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Microsoft's Michael Angiulo  (Source: Business Insider)
Windows RT may already be turning to vinegar

Microsoft continues to defend its sagging Windows RT operating system. So far one of the only products that run the operating system is Microsoft's own Surface RT tablet, which has seen very low sales. Earlier this month, sales of the Microsoft Surface family of tablets missed targets and analysts reduced their sales forecasts.

Microsoft CEO Steve Ballmer continues to insist that Surface is a "real business", but sales figures suggest otherwise. Major Microsoft partner Samsung has announced that it won't be releasing a Windows RT tablet in the United States because of poor demand. Samsung has left the door open to introduce a RT device later if the market demands it. So far, that demand seems unlikely.

CNET recently had an interview with Microsoft corporate vice president for Windows planning Michael Angiulo.  During the talk the Microsoft executive spent some time focusing on what makes Windows RT important for Microsoft.
Angiulo stated, "It was a ton of work for us and we didn't do the work and endure the disruption for any reason other than the fact that there's a strategy there that just gets stronger over time. Looking at things now like power performance and standby time and passive [fanless] form factors. When we launched windows 8, it was really competitive with a full-sized iPad. A lot of that was made possible by the ARM [chip] architecture."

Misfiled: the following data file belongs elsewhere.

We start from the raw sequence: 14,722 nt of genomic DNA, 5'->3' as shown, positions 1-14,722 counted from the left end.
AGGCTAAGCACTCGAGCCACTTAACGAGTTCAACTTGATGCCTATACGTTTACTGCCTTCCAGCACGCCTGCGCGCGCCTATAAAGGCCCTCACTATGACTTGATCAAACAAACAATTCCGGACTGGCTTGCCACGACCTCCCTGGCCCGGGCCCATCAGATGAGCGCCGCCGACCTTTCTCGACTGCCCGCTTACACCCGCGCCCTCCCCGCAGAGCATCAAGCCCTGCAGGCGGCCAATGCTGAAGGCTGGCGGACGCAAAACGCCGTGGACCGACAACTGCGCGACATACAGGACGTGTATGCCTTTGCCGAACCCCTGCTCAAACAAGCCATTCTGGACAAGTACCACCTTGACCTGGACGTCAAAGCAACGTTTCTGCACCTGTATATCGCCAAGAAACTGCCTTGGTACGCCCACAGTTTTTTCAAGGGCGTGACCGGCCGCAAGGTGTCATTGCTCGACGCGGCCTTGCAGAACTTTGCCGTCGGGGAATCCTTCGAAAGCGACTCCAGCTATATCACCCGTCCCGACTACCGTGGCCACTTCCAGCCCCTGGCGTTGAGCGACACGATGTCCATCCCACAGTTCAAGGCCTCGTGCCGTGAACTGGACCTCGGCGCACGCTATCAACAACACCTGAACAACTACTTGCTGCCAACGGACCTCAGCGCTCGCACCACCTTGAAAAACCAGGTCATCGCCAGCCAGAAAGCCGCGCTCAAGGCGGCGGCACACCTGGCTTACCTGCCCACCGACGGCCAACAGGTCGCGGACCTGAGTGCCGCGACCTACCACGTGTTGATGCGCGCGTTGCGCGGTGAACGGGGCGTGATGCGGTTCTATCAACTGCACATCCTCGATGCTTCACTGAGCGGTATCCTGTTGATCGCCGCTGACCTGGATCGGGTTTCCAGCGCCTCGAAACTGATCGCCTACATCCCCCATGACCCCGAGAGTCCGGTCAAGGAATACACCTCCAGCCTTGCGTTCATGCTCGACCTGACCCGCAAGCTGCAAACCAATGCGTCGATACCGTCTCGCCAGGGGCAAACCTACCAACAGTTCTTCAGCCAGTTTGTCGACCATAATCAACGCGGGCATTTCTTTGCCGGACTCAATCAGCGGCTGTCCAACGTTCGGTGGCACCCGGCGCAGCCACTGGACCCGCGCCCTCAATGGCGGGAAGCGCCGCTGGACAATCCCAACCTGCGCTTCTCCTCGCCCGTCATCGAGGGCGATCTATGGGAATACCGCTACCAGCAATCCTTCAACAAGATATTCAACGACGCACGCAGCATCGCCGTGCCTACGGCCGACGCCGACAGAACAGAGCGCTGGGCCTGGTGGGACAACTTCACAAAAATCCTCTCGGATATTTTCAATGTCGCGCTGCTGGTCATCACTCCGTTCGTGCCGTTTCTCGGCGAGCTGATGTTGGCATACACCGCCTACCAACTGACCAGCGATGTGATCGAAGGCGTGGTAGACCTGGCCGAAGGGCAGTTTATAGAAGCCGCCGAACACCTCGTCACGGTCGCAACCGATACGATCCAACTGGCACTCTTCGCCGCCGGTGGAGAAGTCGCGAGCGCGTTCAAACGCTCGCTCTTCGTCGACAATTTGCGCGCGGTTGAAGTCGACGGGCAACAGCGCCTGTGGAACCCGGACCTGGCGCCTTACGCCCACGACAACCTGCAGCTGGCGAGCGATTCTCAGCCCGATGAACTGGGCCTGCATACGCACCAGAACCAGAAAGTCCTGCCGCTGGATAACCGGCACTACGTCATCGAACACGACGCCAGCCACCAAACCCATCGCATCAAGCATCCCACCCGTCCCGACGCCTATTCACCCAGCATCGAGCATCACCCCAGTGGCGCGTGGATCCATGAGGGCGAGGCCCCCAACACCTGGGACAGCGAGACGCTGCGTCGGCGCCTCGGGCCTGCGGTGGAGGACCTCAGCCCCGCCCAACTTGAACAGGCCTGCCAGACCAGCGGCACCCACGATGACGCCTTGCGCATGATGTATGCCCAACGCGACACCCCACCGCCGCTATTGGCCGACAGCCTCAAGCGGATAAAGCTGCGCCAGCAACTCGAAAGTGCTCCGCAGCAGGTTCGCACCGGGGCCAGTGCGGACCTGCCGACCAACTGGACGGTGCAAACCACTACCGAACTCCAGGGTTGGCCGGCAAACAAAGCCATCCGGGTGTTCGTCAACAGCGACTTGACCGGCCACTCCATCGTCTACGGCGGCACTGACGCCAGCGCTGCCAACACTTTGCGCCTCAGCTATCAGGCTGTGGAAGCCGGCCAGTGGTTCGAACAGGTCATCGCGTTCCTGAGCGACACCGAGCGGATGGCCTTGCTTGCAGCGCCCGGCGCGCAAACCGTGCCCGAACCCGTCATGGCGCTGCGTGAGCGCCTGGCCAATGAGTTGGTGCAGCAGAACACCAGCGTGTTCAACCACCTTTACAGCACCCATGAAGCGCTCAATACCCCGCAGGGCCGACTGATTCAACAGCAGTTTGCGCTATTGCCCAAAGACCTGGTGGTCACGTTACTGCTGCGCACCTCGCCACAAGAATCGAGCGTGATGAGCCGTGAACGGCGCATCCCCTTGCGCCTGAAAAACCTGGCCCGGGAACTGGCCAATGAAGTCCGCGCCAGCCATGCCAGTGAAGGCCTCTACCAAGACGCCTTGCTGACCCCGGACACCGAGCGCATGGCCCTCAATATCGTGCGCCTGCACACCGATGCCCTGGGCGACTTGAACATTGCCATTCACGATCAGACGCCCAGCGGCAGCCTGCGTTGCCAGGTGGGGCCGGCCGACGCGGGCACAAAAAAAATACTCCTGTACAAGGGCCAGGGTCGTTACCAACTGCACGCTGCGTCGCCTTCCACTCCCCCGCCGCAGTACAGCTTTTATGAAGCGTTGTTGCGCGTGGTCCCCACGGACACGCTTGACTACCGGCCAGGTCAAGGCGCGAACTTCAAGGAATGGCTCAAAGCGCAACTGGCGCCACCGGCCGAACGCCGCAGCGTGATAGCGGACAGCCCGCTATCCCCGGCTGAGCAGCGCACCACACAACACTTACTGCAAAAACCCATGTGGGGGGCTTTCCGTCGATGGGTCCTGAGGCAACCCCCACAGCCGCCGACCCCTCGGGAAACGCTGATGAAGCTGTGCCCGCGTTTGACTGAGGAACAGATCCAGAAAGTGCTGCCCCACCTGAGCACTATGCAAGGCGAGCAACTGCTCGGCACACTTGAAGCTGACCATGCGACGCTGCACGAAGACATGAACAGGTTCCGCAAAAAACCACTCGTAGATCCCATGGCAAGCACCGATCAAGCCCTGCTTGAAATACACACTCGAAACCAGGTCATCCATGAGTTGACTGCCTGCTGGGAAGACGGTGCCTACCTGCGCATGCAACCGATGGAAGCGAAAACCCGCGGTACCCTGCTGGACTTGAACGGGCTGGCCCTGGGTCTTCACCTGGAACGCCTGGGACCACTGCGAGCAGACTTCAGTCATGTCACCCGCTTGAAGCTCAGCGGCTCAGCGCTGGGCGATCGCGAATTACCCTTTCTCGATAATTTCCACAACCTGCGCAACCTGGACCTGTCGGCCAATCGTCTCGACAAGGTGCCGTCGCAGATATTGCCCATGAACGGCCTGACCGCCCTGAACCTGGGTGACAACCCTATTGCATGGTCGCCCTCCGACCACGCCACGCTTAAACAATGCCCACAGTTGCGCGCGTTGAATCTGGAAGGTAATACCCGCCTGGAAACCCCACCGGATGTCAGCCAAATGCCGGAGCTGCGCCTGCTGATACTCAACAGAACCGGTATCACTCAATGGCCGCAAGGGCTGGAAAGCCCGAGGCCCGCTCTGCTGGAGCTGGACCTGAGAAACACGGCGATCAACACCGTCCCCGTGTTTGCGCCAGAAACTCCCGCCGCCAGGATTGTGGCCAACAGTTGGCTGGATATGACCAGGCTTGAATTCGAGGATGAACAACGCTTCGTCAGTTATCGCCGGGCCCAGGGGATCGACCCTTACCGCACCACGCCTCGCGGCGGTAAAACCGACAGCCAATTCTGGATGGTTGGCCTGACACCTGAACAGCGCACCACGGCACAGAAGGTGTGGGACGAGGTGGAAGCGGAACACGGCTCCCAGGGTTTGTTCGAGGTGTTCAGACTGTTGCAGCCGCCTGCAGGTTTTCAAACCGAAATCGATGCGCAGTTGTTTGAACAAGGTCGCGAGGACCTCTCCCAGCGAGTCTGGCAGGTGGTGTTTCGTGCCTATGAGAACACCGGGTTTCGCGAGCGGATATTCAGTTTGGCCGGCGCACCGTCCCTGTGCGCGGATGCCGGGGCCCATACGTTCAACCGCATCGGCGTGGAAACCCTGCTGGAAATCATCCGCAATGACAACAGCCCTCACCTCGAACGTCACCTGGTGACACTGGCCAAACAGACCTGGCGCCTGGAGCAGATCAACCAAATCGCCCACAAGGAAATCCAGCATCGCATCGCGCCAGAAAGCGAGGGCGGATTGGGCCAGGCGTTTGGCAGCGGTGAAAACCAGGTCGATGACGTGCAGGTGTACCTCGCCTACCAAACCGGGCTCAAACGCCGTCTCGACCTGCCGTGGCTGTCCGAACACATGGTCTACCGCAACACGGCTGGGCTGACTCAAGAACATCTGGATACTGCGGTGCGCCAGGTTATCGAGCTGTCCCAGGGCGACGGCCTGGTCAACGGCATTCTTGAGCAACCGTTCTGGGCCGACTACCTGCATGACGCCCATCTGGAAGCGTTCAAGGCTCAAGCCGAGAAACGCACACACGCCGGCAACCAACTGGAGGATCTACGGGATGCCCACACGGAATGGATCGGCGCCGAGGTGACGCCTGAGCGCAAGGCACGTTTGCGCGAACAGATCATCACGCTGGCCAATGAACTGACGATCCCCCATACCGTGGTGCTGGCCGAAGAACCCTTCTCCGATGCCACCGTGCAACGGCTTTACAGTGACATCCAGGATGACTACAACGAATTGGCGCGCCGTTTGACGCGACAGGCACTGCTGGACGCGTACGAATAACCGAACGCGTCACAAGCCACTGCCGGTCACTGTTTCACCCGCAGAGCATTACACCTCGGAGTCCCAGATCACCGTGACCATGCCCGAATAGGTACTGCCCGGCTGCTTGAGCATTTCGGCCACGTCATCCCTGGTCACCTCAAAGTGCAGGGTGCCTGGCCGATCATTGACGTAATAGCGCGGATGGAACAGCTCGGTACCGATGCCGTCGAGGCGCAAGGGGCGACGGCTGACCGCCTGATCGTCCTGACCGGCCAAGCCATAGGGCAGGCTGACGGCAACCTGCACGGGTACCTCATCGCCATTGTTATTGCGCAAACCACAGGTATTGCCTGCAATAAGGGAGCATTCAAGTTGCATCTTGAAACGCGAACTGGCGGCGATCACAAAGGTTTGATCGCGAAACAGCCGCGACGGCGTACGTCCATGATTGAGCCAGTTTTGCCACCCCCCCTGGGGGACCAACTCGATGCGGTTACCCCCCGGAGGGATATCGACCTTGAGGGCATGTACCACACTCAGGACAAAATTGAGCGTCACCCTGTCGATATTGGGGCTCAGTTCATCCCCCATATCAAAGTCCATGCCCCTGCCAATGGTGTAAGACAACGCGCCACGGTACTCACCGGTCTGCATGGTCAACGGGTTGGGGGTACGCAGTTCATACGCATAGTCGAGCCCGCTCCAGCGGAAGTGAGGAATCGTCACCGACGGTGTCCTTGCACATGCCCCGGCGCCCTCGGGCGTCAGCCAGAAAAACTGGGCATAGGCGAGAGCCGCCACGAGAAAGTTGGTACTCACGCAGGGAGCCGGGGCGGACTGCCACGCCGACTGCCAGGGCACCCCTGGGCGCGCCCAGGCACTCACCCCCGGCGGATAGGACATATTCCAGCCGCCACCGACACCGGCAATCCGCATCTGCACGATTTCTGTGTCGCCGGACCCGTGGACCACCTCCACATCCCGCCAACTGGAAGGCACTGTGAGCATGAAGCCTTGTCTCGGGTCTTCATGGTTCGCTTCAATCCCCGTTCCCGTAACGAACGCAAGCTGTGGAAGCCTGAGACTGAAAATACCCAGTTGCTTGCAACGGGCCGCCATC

In addition, Angiulo talked a bit about complaints of legacy software not working on Windows RT. He said, "People are talking about legacy desktop software not running, but they don't think about the customer benefit of only running modern apps. The only apps that you install from the Windows store are the kind, that as a customer, you can manage your rights to."

Angiulo also believes that ARM-powered tablets will have a higher percentage shipping that feature mobile broadband because the devices have longer battery life the comparable Intel platform devices. Battery life is a big selling factor for ARM-powered devices, and increased power consumption continues to be a downside to Intel hardware in the tablet and mobile market.

Source: CNET

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RE: It gets better with time?
By 91TTZ on 3/22/2013 3:27:01 PM , Rating: 0
The RT sucks pretty hard. Its specs are that of a sub-$300 device yet Microsoft still thinks tablets are going to remain $500 devices.

The iPad Mini was late to market, too, but it had no problems selling. Neither did the Nexus 7. Microsoft is just late to the party with an overpriced, under performing product.

RE: It gets better with time?
By fteoath64 on 3/25/2013 6:25:56 AM , Rating: 2
Very true! Over priced under performing product is way easy to spot these days. Even if it were not overpriced, the under performance would not have rendered it much of a success. It has to at least match whatever is out there. Let's hope MS spends time to improve it. And for goodness sake, please let it participate in a Windows Domain!.
Ubuntu Touch is coming real fast and it will eliminate much of RT's feature set if nothing compelling in the OS is being delivered. Many are looking forward to that especially the ones wanting to get away from Android due to its limitations. Not that V4.2.2 is deficient or anything but the overall platform will not evolve much from here.

A serious SP2 on RT should deliver a host of missing features of the PRO version of the OS. And also please use Tegra4 and Tegra 4i to really rock the market by Xmas, or else the ANdroid masses would have the hardware advantage.
Do a 8 inch 4:3 aspect ratio version with T4i and 4:3 aspect ratio for a 10.8 inch model. Shoot for 10 hour battery life and they would hold their own before Xmas.

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